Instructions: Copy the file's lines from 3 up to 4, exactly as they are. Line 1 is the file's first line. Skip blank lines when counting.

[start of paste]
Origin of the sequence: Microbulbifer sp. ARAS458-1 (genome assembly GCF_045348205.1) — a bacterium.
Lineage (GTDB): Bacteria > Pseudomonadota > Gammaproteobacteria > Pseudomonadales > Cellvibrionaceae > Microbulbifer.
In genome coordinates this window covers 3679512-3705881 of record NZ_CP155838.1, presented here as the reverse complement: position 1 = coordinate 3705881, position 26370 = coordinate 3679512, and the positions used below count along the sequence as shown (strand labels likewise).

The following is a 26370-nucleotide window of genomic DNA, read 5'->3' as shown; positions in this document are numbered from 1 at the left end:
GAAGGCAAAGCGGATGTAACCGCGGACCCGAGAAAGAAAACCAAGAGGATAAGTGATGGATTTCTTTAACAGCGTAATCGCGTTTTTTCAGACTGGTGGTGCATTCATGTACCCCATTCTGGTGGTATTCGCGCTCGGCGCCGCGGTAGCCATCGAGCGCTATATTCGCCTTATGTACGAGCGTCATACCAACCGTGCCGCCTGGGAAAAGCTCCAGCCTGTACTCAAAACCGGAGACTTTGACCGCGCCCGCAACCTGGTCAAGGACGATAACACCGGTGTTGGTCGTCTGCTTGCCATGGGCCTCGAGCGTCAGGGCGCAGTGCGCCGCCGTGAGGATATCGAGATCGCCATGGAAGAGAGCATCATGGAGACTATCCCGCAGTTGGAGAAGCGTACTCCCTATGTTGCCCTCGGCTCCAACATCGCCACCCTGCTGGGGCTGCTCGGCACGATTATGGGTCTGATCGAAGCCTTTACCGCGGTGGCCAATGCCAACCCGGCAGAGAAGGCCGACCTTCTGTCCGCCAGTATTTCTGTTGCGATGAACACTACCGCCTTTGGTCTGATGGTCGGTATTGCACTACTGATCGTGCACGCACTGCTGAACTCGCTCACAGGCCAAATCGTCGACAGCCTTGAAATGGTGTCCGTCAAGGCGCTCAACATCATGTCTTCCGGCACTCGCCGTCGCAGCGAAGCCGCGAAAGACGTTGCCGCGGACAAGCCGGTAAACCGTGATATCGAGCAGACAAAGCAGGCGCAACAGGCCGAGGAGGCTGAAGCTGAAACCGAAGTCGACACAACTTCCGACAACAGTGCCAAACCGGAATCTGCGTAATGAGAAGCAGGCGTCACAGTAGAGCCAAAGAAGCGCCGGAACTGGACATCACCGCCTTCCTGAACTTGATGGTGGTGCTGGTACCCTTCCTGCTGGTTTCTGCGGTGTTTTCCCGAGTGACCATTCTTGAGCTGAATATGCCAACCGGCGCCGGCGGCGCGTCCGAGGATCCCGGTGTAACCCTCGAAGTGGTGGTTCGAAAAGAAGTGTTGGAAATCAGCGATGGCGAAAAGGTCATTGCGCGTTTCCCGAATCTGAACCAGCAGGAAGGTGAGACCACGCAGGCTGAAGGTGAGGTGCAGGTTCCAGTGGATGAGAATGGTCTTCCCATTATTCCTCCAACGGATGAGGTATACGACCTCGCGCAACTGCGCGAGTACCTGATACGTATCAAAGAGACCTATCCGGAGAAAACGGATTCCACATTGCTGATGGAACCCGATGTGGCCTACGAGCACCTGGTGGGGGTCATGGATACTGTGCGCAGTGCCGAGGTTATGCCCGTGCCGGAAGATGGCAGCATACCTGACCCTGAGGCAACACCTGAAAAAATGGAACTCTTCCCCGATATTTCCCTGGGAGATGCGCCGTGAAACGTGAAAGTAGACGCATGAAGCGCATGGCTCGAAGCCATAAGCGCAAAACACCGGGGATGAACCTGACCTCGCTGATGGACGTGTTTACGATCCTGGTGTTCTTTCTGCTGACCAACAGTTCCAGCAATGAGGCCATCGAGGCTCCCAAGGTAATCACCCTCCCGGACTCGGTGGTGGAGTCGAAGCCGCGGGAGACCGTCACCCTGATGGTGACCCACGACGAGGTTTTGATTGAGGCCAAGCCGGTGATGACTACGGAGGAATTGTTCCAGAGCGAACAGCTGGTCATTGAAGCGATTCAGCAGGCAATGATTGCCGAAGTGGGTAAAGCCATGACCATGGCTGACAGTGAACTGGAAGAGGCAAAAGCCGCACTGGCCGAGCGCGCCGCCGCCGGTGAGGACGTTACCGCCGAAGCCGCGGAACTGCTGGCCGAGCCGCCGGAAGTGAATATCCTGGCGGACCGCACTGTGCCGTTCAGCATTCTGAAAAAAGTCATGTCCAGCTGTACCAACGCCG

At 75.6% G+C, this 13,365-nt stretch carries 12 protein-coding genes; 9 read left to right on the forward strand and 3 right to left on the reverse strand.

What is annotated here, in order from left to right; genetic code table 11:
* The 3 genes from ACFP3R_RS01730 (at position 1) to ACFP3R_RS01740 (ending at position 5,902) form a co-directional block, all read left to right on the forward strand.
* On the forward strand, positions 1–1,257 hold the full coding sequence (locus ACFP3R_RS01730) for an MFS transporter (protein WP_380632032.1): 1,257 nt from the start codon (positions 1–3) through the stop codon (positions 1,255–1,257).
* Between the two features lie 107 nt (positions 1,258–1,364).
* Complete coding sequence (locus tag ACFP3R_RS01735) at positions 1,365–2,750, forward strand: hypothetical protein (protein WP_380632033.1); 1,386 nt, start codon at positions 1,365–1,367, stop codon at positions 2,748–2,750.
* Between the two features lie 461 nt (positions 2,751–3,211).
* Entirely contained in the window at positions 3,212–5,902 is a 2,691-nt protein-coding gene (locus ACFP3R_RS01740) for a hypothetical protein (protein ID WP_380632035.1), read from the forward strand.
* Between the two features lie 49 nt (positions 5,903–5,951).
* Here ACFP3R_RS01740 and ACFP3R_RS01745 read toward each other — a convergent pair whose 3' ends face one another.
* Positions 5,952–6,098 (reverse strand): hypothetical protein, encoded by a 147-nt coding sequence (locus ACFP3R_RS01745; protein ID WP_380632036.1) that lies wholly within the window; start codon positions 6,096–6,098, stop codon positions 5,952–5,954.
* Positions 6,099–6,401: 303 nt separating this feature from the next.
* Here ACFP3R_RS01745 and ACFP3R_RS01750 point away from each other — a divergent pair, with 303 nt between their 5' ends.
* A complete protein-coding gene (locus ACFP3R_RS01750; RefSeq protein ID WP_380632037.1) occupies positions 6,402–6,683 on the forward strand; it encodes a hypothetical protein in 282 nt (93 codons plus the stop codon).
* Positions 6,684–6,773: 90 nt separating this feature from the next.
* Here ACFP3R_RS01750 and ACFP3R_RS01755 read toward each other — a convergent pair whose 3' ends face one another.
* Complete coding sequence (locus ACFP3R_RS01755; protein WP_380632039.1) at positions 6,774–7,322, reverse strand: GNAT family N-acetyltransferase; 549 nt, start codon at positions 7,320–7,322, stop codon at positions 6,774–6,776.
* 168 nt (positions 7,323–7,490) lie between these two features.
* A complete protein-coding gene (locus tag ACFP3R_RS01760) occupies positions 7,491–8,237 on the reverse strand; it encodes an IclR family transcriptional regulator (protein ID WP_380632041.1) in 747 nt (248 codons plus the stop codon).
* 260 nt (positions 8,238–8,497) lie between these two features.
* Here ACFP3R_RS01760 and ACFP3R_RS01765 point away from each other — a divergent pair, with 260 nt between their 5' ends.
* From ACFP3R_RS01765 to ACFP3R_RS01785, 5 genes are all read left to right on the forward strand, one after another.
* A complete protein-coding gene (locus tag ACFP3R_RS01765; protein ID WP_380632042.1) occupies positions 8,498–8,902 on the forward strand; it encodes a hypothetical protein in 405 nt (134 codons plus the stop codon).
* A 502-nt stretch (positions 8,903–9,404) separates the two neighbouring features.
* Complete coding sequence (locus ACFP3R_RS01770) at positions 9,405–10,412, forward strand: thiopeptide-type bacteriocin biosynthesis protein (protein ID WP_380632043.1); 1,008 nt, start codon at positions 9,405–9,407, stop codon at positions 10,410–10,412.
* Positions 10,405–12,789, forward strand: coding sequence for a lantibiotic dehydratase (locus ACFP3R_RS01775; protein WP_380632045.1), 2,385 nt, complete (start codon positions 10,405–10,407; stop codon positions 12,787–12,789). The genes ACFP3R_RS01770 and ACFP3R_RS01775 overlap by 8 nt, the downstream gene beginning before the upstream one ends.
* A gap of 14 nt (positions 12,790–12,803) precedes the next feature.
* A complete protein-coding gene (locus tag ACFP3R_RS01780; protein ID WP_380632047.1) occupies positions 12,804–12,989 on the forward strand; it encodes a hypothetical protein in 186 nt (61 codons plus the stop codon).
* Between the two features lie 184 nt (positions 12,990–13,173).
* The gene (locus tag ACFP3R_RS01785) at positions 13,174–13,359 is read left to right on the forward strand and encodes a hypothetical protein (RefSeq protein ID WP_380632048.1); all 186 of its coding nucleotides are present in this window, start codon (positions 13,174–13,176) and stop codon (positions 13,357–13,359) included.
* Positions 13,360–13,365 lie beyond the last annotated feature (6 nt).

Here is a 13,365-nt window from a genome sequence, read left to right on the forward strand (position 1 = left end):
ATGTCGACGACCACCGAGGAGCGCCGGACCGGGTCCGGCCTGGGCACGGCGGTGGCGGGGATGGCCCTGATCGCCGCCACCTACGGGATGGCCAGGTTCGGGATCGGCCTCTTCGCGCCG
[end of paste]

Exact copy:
In genome coordinates this window covers 3679512-3705881 of record NZ_CP155838.1, presented here as the reverse complement: position 1 = coordinate 3705881, position 26370 = coordinate 3679512, and the positions used below count along the sequence as shown (strand labels likewise).

The following is a 26370-nucleotide window of genomic DNA, read 5'->3' as shown; positions in this document are numbered from 1 at the left end: